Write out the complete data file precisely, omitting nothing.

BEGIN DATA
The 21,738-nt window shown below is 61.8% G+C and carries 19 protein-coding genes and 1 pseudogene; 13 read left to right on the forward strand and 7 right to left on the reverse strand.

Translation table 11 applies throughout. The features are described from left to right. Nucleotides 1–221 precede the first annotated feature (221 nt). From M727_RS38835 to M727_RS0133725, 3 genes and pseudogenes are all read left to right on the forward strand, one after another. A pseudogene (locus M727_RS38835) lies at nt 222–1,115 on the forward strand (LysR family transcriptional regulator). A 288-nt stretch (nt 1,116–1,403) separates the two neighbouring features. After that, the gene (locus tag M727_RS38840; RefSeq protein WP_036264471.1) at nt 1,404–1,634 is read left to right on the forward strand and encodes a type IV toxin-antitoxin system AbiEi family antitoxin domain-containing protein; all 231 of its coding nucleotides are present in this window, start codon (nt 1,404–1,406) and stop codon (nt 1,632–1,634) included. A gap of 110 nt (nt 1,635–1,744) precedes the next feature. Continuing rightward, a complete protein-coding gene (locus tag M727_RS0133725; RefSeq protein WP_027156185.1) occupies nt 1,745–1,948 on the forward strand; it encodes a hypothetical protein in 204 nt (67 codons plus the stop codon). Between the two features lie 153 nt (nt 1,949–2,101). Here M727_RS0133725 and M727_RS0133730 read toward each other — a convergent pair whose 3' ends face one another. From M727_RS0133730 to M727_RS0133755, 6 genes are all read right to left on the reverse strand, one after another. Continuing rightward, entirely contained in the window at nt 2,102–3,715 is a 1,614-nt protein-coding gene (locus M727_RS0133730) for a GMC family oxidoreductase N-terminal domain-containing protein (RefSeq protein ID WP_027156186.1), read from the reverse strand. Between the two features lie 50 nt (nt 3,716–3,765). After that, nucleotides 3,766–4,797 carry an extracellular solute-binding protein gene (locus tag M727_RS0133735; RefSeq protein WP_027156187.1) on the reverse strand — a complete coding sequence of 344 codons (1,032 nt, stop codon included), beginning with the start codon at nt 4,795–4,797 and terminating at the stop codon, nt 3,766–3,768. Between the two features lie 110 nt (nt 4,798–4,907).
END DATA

The 21,738-nt window shown below is 61.8% G+C and carries 19 protein-coding genes and 1 pseudogene; 13 read left to right on the forward strand and 7 right to left on the reverse strand.

Translation table 11 applies throughout. The features are described from left to right. Nucleotides 1–221 precede the first annotated feature (221 nt). From M727_RS38835 to M727_RS0133725, 3 genes and pseudogenes are all read left to right on the forward strand, one after another. A pseudogene (locus M727_RS38835) lies at nt 222–1,115 on the forward strand (LysR family transcriptional regulator). A 288-nt stretch (nt 1,116–1,403) separates the two neighbouring features. After that, the gene (locus tag M727_RS38840; RefSeq protein WP_036264471.1) at nt 1,404–1,634 is read left to right on the forward strand and encodes a type IV toxin-antitoxin system AbiEi family antitoxin domain-containing protein; all 231 of its coding nucleotides are present in this window, start codon (nt 1,404–1,406) and stop codon (nt 1,632–1,634) included. A gap of 110 nt (nt 1,635–1,744) precedes the next feature. Continuing rightward, a complete protein-coding gene (locus tag M727_RS0133725; RefSeq protein WP_027156185.1) occupies nt 1,745–1,948 on the forward strand; it encodes a hypothetical protein in 204 nt (67 codons plus the stop codon). Between the two features lie 153 nt (nt 1,949–2,101). Here M727_RS0133725 and M727_RS0133730 read toward each other — a convergent pair whose 3' ends face one another. From M727_RS0133730 to M727_RS0133755, 6 genes are all read right to left on the reverse strand, one after another. Continuing rightward, entirely contained in the window at nt 2,102–3,715 is a 1,614-nt protein-coding gene (locus M727_RS0133730) for a GMC family oxidoreductase N-terminal domain-containing protein (RefSeq protein ID WP_027156186.1), read from the reverse strand. Between the two features lie 50 nt (nt 3,716–3,765). After that, nucleotides 3,766–4,797 carry an extracellular solute-binding protein gene (locus tag M727_RS0133735; RefSeq protein WP_027156187.1) on the reverse strand — a complete coding sequence of 344 codons (1,032 nt, stop codon included), beginning with the start codon at nt 4,795–4,797 and terminating at the stop codon, nt 3,766–3,768. Between the two features lie 110 nt (nt 4,798–4,907).